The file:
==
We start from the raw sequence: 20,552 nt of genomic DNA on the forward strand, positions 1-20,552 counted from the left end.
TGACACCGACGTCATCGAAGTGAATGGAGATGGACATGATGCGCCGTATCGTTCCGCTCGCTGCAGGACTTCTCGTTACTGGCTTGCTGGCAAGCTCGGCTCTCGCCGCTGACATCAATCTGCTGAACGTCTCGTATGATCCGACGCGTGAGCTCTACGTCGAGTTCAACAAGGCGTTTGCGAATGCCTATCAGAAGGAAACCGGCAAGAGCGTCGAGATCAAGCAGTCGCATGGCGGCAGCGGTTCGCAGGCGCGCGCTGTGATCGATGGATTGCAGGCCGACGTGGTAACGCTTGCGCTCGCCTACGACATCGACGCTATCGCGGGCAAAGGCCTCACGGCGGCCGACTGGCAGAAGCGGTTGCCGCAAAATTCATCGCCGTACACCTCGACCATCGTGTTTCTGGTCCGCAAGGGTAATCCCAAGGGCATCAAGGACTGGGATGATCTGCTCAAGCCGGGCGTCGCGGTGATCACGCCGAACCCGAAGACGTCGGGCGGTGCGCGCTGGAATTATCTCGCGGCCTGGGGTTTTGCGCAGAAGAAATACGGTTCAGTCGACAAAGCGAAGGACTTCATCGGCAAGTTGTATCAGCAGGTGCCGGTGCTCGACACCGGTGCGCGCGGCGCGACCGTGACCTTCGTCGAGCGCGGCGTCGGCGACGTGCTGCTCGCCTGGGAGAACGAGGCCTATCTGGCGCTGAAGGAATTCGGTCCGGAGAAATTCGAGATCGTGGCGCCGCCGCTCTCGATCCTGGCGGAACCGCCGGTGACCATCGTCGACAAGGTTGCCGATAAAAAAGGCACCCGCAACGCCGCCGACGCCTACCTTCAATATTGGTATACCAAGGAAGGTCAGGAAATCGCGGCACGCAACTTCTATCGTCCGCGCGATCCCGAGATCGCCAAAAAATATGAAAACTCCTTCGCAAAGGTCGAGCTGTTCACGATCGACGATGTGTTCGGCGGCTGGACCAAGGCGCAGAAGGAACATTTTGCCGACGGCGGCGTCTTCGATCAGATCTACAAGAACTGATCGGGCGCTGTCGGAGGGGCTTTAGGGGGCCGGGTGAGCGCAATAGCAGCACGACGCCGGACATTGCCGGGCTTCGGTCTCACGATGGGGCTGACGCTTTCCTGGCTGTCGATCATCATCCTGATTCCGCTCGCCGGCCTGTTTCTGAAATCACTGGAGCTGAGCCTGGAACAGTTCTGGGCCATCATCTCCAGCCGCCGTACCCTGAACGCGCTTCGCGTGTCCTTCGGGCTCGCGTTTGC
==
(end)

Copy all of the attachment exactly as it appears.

We start from the raw sequence: 20,552 nt of genomic DNA on the forward strand, positions 1-20,552 counted from the left end.
TGACACCGACGTCATCGAAGTGAATGGAGATGGACATGATGCGCCGTATCGTTCCGCTCGCTGCAGGACTTCTCGTTACTGGCTTGCTGGCAAGCTCGGCTCTCGCCGCTGACATCAATCTGCTGAACGTCTCGTATGATCCGACGCGTGAGCTCTACGTCGAGTTCAACAAGGCGTTTGCGAATGCCTATCAGAAGGAAACCGGCAAGAGCGTCGAGATCAAGCAGTCGCATGGCGGCAGCGGTTCGCAGGCGCGCGCTGTGATCGATGGATTGCAGGCCGACGTGGTAACGCTTGCGCTCGCCTACGACATCGACGCTATCGCGGGCAAAGGCCTCACGGCGGCCGACTGGCAGAAGCGGTTGCCGCAAAATTCATCGCCGTACACCTCGACCATCGTGTTTCTGGTCCGCAAGGGTAATCCCAAGGGCATCAAGGACTGGGATGATCTGCTCAAGCCGGGCGTCGCGGTGATCACGCCGAACCCGAAGACGTCGGGCGGTGCGCGCTGGAATTATCTCGCGGCCTGGGGTTTTGCGCAGAAGAAATACGGTTCAGTCGACAAAGCGAAGGACTTCATCGGCAAGTTGTATCAGCAGGTGCCGGTGCTCGACACCGGTGCGCGCGGCGCGACCGTGACCTTCGTCGAGCGCGGCGTCGGCGACGTGCTGCTCGCCTGGGAGAACGAGGCCTATCTGGCGCTGAAGGAATTCGGTCCGGAGAAATTCGAGATCGTGGCGCCGCCGCTCTCGATCCTGGCGGAACCGCCGGTGACCATCGTCGACAAGGTTGCCGATAAAAAAGGCACCCGCAACGCCGCCGACGCCTACCTTCAATATTGGTATACCAAGGAAGGTCAGGAAATCGCGGCACGCAACTTCTATCGTCCGCGCGATCCCGAGATCGCCAAAAAATATGAAAACTCCTTCGCAAAGGTCGAGCTGTTCACGATCGACGATGTGTTCGGCGGCTGGACCAAGGCGCAGAAGGAACATTTTGCCGACGGCGGCGTCTTCGATCAGATCTACAAGAACTGATCGGGCGCTGTCGGAGGGGCTTTAGGGGGCCGGGTGAGCGCAATAGCAGCACGACGCCGGACATTGCCGGGCTTCGGTCTCACGATGGGGCTGACGCTTTCCTGGCTGTCGATCATCATCCTGATTCCGCTCGCCGGCCTGTTTCTGAAATCACTGGAGCTGAGCCTGGAACAGTTCTGGGCCATCATCTCCAGCCGCCGTACCCTGAACGCGCTTCGCGTGTCCTTCGGGCTCGCGTTTGC